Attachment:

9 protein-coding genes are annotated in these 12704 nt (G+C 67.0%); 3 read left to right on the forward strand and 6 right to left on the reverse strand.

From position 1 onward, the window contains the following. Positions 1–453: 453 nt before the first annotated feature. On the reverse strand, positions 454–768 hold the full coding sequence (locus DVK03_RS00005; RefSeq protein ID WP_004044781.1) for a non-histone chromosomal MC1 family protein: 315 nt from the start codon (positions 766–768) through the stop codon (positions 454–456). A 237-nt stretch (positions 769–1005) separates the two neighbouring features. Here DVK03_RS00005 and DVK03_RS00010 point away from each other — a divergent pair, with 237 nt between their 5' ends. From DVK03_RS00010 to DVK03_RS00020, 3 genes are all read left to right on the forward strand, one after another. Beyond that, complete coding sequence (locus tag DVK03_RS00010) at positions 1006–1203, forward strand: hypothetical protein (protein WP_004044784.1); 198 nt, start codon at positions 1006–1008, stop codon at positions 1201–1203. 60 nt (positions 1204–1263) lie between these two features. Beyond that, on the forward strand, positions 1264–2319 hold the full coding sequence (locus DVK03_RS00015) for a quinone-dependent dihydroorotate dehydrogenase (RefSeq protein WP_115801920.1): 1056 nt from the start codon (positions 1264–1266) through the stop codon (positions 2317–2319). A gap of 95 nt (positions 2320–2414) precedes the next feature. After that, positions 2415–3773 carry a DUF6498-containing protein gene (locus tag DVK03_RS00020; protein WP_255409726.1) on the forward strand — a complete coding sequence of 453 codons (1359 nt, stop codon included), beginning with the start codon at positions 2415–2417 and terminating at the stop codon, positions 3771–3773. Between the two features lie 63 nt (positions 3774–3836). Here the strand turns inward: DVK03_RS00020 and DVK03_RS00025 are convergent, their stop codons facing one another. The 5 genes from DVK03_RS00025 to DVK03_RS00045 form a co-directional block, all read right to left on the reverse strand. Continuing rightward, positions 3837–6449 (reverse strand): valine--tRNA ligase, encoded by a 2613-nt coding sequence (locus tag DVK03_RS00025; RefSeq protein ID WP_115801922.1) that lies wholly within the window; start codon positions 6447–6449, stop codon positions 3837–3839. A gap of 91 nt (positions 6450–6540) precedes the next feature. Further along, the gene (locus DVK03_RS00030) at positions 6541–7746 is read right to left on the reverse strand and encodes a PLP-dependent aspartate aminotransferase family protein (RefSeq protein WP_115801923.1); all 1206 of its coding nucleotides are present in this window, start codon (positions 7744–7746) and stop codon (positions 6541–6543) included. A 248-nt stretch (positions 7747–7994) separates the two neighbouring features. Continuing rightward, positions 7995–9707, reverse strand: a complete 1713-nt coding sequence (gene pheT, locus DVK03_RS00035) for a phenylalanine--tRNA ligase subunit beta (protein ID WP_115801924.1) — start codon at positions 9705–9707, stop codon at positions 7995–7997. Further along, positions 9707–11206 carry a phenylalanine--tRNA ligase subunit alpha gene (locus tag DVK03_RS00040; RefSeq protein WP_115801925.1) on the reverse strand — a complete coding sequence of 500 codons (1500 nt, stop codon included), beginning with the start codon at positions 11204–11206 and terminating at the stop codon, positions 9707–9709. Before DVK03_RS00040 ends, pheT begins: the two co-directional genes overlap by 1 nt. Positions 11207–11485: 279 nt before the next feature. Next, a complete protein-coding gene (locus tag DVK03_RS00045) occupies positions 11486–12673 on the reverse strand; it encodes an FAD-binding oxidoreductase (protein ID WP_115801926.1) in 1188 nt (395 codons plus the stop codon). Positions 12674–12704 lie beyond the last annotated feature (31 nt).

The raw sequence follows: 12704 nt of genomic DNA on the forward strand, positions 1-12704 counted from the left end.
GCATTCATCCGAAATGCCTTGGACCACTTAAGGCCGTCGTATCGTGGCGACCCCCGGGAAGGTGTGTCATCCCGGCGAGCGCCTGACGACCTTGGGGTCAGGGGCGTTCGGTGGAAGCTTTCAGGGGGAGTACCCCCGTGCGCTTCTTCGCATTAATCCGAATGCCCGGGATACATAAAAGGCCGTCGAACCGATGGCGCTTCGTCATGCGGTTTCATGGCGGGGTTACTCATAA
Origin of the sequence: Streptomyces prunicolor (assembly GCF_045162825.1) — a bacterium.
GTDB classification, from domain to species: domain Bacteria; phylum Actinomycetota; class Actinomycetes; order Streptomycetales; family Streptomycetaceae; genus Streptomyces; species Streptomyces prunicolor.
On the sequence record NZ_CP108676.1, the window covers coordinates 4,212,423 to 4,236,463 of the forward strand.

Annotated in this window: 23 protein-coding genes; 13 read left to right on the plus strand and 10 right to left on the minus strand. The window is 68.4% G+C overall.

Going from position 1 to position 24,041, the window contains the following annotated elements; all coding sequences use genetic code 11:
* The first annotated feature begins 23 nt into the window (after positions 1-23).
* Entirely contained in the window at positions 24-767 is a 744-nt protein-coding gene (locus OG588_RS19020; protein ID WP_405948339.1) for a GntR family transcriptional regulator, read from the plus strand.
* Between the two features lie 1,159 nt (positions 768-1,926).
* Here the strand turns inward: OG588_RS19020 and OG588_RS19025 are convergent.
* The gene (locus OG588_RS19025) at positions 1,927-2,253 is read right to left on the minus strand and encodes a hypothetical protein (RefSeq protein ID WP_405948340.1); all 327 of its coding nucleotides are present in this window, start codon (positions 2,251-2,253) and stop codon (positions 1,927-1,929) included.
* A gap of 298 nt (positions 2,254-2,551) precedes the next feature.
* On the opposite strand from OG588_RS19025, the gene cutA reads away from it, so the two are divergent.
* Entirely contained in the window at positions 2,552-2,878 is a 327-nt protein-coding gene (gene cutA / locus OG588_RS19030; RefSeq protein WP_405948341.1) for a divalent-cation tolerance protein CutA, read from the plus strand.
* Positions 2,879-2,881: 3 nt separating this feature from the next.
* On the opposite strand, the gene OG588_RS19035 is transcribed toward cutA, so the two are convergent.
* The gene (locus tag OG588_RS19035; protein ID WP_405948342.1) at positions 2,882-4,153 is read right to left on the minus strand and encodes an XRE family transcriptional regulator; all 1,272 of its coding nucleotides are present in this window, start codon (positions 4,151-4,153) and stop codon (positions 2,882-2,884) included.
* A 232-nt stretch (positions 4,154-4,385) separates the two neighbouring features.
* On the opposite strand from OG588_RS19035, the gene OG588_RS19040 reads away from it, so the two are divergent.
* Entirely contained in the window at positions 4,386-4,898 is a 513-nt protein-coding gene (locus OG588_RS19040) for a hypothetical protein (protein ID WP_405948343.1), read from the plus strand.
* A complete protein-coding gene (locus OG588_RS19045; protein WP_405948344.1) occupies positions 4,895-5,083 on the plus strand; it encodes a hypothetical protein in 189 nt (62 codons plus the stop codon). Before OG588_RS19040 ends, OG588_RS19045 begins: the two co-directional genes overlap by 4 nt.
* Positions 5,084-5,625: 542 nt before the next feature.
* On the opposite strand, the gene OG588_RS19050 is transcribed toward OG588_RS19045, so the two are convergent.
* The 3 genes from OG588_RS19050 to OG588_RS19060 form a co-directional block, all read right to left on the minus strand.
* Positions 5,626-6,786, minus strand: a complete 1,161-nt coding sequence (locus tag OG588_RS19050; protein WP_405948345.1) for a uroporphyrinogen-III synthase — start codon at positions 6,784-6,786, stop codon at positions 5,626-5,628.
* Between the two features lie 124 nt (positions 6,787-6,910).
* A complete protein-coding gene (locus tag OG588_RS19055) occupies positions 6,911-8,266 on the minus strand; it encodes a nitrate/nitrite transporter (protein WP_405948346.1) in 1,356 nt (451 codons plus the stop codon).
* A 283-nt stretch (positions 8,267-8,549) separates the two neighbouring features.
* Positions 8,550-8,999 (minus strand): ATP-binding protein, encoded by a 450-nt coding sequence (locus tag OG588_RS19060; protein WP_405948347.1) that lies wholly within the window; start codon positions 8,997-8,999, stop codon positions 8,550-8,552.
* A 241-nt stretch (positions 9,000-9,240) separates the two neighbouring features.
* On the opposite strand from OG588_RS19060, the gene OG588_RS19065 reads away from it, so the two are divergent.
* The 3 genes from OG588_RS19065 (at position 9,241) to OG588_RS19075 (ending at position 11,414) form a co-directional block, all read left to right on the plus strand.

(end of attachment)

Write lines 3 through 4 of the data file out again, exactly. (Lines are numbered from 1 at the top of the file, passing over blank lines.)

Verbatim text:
The raw sequence follows: 12704 nt of genomic DNA on the forward strand, positions 1-12704 counted from the left end.
GCATTCATCCGAAATGCCTTGGACCACTTAAGGCCGTCGTATCGTGGCGACCCCCGGGAAGGTGTGTCATCCCGGCGAGCGCCTGACGACCTTGGGGTCAGGGGCGTTCGGTGGAAGCTTTCAGGGGGAGTACCCCCGTGCGCTTCTTCGCATTAATCCGAATGCCCGGGATACATAAAAGGCCGTCGAACCGATGGCGCTTCGTCATGCGGTTTCATGGCGGGGTTACTCATAA